Dee waved her tennis racquet loosely around, gesturing at her family’s mansion and uber-green gardens. A ball shot out of the auto-serve machine towards us, which Dee hit with ease. She held out the racquet to me.
‘Fancy a hit before I go? Those arms of yours look super toned now, was that from all the toilet scrubbing in the clink?’
She flew out the next day to go live with her grandma in Alaska.
‘It’s now called Slay Park, by the kids anyways,’ Trix informed me.
Trix and Maz had sheepishly agreed to meet me. It was a year since the murder and it seemed fitting to be having a drink among the roses again, breathing in the fresh autumn night.
‘You know what I learned from all of this? I now understand that it’s the most unhappy people that bully, and knowing this, I can find empathy for Dee.’ Trix and Maz stared blankly at me, doubt cast across their faces. ‘But you’ve got to stand up for yourself.’
‘I learned to not be such a weak excuse of a friend.’ Trix looked to Maz.
‘We’re really sorry we didn’t say anything,’ Maz said.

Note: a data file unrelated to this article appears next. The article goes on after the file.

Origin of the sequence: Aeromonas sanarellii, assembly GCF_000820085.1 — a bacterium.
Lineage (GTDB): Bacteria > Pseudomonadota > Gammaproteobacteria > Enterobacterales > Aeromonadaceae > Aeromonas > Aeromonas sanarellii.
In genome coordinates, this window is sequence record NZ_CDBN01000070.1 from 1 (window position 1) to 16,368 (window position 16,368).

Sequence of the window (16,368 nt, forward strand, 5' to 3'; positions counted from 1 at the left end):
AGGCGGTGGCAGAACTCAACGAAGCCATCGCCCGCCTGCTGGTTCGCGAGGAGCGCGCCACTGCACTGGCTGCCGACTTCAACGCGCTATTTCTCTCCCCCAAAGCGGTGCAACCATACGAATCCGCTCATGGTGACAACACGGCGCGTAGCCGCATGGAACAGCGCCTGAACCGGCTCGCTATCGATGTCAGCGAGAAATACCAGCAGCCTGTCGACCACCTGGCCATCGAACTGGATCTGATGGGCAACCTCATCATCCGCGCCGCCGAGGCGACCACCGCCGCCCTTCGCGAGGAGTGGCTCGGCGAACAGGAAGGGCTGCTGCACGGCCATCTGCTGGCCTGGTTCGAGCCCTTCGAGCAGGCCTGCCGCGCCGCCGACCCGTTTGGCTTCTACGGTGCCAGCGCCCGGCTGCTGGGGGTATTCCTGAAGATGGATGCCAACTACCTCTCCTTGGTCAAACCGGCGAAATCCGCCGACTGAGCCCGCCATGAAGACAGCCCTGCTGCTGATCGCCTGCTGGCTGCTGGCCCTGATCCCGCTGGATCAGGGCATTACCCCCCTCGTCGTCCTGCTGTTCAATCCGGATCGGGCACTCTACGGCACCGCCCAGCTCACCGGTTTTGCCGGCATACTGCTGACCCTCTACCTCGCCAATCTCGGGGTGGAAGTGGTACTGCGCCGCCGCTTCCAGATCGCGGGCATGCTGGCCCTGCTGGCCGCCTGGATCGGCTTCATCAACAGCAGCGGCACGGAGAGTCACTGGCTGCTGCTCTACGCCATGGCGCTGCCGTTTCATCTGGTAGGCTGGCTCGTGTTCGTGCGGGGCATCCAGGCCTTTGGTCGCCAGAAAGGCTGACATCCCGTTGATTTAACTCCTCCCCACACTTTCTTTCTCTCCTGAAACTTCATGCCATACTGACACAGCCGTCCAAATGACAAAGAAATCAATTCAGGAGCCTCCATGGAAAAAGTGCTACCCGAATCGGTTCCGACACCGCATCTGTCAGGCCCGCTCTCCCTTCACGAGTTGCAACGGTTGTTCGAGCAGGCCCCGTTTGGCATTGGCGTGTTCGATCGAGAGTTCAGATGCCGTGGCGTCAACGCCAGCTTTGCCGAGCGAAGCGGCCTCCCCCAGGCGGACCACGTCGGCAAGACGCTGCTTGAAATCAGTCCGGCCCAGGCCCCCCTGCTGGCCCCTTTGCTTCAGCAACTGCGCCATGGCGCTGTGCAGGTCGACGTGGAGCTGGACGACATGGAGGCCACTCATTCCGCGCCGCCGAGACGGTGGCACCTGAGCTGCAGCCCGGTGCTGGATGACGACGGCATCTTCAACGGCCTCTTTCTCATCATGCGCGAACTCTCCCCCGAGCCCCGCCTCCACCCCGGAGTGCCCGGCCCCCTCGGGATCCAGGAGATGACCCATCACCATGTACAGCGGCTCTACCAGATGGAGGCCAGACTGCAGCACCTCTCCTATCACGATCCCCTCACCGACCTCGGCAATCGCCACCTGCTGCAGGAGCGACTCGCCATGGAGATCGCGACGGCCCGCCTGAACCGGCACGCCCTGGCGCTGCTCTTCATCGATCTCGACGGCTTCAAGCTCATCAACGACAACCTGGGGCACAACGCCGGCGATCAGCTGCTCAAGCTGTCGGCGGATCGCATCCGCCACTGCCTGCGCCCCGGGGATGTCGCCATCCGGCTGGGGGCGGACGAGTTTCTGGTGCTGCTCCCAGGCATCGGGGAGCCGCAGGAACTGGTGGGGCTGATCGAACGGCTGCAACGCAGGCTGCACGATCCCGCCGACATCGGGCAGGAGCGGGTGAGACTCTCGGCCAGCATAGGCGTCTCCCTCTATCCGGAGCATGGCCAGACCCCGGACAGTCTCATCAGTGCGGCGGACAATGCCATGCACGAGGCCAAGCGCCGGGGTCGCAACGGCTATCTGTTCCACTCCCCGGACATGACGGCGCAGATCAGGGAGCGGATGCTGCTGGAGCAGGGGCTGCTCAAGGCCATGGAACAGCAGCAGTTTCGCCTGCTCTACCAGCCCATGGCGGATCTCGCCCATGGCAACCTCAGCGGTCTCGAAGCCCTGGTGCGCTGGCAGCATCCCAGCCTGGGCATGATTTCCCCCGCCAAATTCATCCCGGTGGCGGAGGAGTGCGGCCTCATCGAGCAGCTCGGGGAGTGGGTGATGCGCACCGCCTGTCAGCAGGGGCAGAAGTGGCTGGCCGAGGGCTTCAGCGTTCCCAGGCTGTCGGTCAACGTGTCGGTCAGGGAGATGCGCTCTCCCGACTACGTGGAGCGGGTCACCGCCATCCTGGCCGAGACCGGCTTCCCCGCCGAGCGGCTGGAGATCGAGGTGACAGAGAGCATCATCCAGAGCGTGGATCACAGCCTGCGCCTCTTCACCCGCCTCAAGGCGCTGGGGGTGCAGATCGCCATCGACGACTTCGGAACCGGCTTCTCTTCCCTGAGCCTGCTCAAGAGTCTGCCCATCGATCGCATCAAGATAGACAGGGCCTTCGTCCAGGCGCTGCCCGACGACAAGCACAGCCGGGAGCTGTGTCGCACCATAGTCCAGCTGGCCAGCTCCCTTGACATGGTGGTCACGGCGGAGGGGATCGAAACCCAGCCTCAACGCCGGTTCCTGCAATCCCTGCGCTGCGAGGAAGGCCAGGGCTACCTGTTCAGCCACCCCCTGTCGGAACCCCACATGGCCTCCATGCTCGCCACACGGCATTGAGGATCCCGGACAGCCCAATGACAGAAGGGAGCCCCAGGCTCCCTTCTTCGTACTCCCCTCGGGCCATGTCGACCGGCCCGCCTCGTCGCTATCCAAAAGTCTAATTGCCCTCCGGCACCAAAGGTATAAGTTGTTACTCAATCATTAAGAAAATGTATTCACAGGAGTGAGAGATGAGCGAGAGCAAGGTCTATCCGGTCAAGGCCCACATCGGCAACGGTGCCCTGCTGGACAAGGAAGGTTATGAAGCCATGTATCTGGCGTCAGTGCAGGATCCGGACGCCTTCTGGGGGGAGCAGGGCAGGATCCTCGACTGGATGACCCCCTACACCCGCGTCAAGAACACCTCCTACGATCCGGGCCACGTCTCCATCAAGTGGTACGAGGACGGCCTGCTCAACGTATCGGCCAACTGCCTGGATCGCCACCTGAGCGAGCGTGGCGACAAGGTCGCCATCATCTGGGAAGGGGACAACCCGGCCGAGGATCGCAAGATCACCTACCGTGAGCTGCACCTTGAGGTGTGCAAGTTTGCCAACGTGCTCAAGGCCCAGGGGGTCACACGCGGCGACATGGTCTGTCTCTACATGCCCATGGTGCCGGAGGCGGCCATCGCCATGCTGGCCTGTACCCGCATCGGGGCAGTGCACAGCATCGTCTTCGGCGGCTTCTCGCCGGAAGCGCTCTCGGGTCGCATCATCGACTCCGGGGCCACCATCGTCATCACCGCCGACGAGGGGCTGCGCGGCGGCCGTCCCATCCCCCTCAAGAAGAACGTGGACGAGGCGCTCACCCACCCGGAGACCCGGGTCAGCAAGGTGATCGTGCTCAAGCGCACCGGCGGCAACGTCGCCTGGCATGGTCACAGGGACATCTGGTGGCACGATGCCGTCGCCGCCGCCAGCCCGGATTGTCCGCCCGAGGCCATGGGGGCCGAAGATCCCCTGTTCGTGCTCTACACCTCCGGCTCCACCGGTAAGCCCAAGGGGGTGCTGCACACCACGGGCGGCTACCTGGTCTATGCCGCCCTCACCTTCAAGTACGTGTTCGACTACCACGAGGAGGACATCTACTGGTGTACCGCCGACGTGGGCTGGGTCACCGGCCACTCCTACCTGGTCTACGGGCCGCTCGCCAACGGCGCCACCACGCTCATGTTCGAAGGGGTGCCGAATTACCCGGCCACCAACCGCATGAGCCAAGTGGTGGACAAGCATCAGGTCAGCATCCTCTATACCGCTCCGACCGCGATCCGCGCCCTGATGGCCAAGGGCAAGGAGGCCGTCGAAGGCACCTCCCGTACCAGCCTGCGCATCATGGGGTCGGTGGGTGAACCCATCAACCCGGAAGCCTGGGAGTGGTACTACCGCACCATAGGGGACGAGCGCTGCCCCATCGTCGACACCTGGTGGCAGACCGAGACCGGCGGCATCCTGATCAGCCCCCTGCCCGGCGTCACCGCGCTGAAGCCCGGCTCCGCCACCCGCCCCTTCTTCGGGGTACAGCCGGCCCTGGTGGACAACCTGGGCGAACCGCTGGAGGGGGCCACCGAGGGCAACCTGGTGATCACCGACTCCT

‘All is forgiven my loves.’ It was warm hugs all around.
‘What did happen to Dee?’ Trix said as she extracted herself from the huddle.
‘Remember those photos you took of Dee and Mr Gee in the back of the sports cupboard?’ I smirked.
‘Ohhhh, you didn’t!’
‘Wow. Here’s to you my clever friend,’ Trix said, raising her bottle in the air.
‘And here’s to Dee, may she find happiness and repent, but twelve thousand and fifty-seven kilometres the hell away from us!’
‘Cheers to that!’
To lighten the mood Maz began to recount her date from the night before.
‘OMG guys, he was so nervous to kiss me that he closed his eyes and missed!’
Trix snorted so hard that the beer she’d just taken a gulp of fizzed out her nose. Maz ran off holding her crotch, desperate in her search to find an emergency pee bush. I threw my head back and roared with the most satisfying, deep, hysterical laughter. The kind of laugh that only happens among friends.